Supported by Creative Scotland, La Bonne Auberge and A1 Toys

Katherine Wren on Discover Day: Prokofiev

ProkofievWhen I was asked last year if I was interested in delivering one of the RSNO's new Discover Days on Prokofiev, I immediately jumped at the chance. I've been giving pre-concert talks for a few seasons now and I love the opportunity that that gives me to meet our audience and to share my love of music. It would be a real pleasure to spend a whole day looking at one of the most enigmatic and talented composers of the 20th century.
Prokofiev is a fascinating character. Highly intelligent (a whiz at chess, apparently!), he wasn't always the most patient man. Many found him aloof, even arrogant. Ploughing through archive material online, this comes across for me even in his appearance.  Matisse captures his latent energy perfectly in this sketch.
Prokofiev’s energy comes across in his performances, too. There’s a wonderful recording online of him playing his 3rd Piano Concerto in 1932, which became something of a signature piece for him: he was a superb pianist as well as composer. The melodies are shaped with a beautiful rubato and yet there is a potent energy driving the music forward. You can listen to it here:

One thing that I am very much looking forward to on the Discover Days is discussing Romeo and Juliet (and, in Edinburgh, Cinderella) with Scottish Ballet's conductor, Richard Honner. I played Romeo with Scottish Ballet and Richard back in the late 90s before I joined the RSNO and I know he shares my love of this music. We met a few weeks ago to swap ideas. I won't spoil the day by telling you what we talked about, but I will tell you how much I enjoyed my tour of Scottish Ballet's premises at Tramway – a far cry from West Princes Street, where the company was based in my time.
That brings me neatly onto the subject of our venue for the Discover Day in Glasgow: the RSNO’s New Home! Actually, I hardly know it myself yet – we've only been there for a week, but I can tell you that it is incredible! We are so fortunate to have it built for us.
So what are you waiting for? The chance to explore some wonderful music with me, to share the passion of Romeo and Juliet and to be one of the first people to see inside the RSNO's New Home. I’ll see you there on 7th November!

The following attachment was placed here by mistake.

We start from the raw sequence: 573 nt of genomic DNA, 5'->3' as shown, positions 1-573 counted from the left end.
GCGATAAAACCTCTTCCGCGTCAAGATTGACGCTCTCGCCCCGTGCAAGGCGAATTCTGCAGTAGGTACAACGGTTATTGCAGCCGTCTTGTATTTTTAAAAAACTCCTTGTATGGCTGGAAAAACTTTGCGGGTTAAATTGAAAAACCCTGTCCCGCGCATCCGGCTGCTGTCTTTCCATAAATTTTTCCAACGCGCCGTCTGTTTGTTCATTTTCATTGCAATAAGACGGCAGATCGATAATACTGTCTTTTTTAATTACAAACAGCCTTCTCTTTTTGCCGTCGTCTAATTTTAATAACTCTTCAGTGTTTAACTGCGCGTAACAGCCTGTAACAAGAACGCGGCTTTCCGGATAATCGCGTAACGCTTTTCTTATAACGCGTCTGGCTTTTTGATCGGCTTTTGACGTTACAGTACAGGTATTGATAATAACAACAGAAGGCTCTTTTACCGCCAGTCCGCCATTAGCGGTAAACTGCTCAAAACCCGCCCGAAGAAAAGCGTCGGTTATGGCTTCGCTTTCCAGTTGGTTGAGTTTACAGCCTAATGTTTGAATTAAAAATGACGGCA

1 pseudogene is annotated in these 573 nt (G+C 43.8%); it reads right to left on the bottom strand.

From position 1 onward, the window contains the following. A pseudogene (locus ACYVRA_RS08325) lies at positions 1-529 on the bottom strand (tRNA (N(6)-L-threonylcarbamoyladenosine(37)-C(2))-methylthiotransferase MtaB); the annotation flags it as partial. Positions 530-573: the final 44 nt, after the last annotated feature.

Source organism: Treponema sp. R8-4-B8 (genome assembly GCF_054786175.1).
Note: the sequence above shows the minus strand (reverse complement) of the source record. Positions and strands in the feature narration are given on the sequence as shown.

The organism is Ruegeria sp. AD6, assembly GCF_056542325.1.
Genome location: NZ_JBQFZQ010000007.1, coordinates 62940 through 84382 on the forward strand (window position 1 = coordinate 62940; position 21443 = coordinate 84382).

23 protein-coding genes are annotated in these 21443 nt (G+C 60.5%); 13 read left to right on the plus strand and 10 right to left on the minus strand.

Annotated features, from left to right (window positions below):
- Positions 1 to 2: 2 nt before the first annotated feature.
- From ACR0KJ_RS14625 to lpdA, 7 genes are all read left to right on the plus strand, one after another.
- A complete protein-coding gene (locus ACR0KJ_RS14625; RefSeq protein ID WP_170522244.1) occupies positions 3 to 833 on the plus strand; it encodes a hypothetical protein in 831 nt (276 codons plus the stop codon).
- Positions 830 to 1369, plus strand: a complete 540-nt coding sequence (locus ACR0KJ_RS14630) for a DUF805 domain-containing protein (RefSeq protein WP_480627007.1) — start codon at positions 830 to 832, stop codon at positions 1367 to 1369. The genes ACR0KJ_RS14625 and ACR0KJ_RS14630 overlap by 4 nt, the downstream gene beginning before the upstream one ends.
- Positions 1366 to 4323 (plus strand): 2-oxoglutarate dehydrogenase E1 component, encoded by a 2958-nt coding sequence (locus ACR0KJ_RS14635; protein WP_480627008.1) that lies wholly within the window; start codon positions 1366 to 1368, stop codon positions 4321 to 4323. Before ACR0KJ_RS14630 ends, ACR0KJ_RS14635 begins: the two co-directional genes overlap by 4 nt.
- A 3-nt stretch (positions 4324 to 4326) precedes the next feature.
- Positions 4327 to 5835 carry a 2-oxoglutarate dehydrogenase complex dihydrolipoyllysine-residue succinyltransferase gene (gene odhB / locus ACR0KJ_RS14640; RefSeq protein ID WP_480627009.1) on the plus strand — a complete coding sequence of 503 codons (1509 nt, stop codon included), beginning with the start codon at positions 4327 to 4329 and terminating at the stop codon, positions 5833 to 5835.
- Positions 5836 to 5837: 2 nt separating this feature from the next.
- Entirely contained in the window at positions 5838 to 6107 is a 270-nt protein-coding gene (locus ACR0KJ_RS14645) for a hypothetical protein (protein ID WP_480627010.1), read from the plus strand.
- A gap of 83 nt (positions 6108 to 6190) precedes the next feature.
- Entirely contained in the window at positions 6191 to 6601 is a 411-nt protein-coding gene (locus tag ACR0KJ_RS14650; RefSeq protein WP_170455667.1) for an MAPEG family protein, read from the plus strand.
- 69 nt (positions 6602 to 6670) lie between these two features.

First RSNO Composers’ Hub participants selected

composersClockwise from top left: Peter Longworth; Lillie Harris; Desmond Clarke; Cameron Graham; Jay Capperauld

Scotland’s national orchestra welcomes first five emerging composers to nurturing initiative
Five emerging UK composers have been selected to benefit from the Royal Scottish National Orchestra’s first RSNO Composers’ Hub, a new initiative to develop the talents of individuals in the early stages of their careers.
Three alumni from the Royal College of Music; Peter Longworth, Cameron Graham and Lillie Harris, join former Royal Conservatoire of Scotland student Jay Capperauld and University of York PhD scholar Desmond Clarke as the first participants of the new scheme, who will be presented with the opportunity to write for the orchestra in a range of different contexts, develop skills and creative relationships, as well as acquire an understanding of the business of a major arts organisation.
With the support from PRS for Music Foundation, the five composers will spend the 2015:16 season with the RSNO.  As well as working with Orchestra’s contemporary group, Alchemy, each composer will write a ten-minute work for full symphony orchestra.  The scheme will culminate in a public workshop in the new RSNO Centre auditorium in Glasgow, April 2016, led by internationally-renowned composer and viola player, Brett Dean, from which one work will be chosen to be performed by the RSNO as part of its 2016:17 Season.
RSNO Composers’ Hub is also an opportunity to develop a meaningful collaboration with the RSNO and the other hub members over a sustained period and to get to know the Orchestra, staff and its audience, receiving guidance from different artistic and business areas.
RSNO Executive Producer Manus Carey: “I would like to welcome our first participants of  the pilot year of the RSNO’s Composers’ Hub. With support from PRS for Music Foundation we will have the opportunity to extend the support we give UK-wide composers, and to provide the creative space for them to explore and develop.  The breadth of the scheme will also mean it is an opportunity for our audiences to extend their knowledge of contemporary music and the compositional process.”
One of the RSNO Composers’ Hub mentors, award-winning composer Stuart MacRae: “There are very few opportunities for emerging composers to get the help they need in developing their approach to working with an orchestra; so the Composers’ Hub is a welcome move by the RSNO and I very much look forward to working with the first composers to join the Hub. I‘d encourage RSNO audiences to take full advantage of this new strand and lend their support to these very talented musicians.”
To apply for RSNO Composers’ Hub, applicants were invited to submit a CV, one-page letter explaining why the scheme would be suitable, and two examples of own compositions (preferably at least one for full orchestra), with scores and sound samples.
In October 2015 the RSNO begins celebration of its 125th anniversary, coinciding with the organisation’s relocation to a new, purpose-built rehearsal and performance space in the centre of Glasgow. For more information on RSNO concerts and events, visit